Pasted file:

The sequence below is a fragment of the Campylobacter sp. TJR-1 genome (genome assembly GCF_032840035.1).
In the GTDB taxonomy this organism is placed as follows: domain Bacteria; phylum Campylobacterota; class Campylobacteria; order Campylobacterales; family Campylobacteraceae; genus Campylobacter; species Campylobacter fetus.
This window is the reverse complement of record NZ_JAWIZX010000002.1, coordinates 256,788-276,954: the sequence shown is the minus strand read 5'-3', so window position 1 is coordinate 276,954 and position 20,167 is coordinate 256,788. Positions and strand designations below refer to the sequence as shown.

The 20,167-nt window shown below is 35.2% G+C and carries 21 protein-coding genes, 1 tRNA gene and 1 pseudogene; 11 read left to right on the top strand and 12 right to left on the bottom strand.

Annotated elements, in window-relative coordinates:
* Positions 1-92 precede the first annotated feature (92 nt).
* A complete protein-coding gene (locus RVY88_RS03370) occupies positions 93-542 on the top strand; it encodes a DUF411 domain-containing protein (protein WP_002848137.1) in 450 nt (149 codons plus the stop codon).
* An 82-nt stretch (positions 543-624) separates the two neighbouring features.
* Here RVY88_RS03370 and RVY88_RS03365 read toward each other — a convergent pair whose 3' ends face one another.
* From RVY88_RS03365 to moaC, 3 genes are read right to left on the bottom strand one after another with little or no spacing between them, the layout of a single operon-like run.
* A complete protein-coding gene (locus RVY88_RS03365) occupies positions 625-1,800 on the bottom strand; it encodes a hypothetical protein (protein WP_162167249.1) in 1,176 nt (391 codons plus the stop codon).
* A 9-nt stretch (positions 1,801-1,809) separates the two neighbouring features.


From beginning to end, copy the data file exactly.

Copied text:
The sequence below is a fragment of the Campylobacter sp. TJR-1 genome (genome assembly GCF_032840035.1).
In the GTDB taxonomy this organism is placed as follows: domain Bacteria; phylum Campylobacterota; class Campylobacteria; order Campylobacterales; family Campylobacteraceae; genus Campylobacter; species Campylobacter fetus.
This window is the reverse complement of record NZ_JAWIZX010000002.1, coordinates 256,788-276,954: the sequence shown is the minus strand read 5'-3', so window position 1 is coordinate 276,954 and position 20,167 is coordinate 256,788. Positions and strand designations below refer to the sequence as shown.

The 20,167-nt window shown below is 35.2% G+C and carries 21 protein-coding genes, 1 tRNA gene and 1 pseudogene; 11 read left to right on the top strand and 12 right to left on the bottom strand.

Annotated elements, in window-relative coordinates:
* Positions 1-92 precede the first annotated feature (92 nt).
* A complete protein-coding gene (locus RVY88_RS03370) occupies positions 93-542 on the top strand; it encodes a DUF411 domain-containing protein (protein WP_002848137.1) in 450 nt (149 codons plus the stop codon).
* An 82-nt stretch (positions 543-624) separates the two neighbouring features.
* Here RVY88_RS03370 and RVY88_RS03365 read toward each other — a convergent pair whose 3' ends face one another.
* From RVY88_RS03365 to moaC, 3 genes are read right to left on the bottom strand one after another with little or no spacing between them, the layout of a single operon-like run.
* A complete protein-coding gene (locus RVY88_RS03365) occupies positions 625-1,800 on the bottom strand; it encodes a hypothetical protein (protein WP_162167249.1) in 1,176 nt (391 codons plus the stop codon).
* A 9-nt stretch (positions 1,801-1,809) separates the two neighbouring features.